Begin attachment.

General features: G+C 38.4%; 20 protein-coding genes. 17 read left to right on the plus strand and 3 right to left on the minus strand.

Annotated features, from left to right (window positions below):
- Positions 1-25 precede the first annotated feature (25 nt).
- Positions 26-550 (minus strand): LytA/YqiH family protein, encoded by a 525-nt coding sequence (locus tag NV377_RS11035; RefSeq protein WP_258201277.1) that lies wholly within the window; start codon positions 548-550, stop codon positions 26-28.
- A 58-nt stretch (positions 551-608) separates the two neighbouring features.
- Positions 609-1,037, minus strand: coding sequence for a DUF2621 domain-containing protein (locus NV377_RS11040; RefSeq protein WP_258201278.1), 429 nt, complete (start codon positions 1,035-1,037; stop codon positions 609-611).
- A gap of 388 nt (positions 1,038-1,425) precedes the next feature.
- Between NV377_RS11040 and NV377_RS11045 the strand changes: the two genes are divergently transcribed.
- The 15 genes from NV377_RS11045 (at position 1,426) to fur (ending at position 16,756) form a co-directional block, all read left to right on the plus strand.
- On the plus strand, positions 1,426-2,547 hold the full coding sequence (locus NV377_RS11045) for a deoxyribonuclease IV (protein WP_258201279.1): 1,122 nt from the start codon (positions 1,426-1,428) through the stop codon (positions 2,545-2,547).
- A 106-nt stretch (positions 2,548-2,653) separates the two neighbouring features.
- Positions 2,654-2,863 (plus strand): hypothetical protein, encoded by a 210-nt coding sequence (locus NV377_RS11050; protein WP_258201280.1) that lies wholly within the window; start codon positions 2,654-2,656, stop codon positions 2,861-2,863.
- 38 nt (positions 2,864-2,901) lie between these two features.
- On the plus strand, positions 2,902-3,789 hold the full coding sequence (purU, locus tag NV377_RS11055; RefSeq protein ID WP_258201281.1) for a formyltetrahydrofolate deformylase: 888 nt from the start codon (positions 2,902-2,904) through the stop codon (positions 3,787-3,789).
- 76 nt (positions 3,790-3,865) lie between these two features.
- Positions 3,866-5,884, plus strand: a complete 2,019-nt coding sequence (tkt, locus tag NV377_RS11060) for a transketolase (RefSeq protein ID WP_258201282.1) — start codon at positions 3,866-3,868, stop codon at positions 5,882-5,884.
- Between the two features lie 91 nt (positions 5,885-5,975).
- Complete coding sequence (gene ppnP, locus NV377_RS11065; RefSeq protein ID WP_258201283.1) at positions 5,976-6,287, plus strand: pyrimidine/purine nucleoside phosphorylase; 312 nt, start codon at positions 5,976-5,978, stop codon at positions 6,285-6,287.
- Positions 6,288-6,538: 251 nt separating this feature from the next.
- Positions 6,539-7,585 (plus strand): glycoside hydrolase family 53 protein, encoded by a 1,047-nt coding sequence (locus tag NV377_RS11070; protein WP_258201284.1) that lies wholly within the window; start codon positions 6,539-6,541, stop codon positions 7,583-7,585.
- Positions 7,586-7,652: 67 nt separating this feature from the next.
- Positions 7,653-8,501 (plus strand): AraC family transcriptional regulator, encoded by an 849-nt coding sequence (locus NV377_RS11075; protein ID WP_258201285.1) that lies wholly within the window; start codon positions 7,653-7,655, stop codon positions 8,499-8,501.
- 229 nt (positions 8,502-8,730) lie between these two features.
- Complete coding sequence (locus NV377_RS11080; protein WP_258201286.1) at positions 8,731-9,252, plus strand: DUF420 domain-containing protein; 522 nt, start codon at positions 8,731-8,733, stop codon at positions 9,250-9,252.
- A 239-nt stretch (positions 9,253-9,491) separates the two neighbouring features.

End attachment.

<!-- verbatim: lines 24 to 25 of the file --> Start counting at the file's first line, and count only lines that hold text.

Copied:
- Complete coding sequence (locus NV377_RS11080; protein WP_258201286.1) at positions 8,731-9,252, plus strand: DUF420 domain-containing protein; 522 nt, start codon at positions 8,731-8,733, stop codon at positions 9,250-9,252.
- A 239-nt stretch (positions 9,253-9,491) separates the two neighbouring features.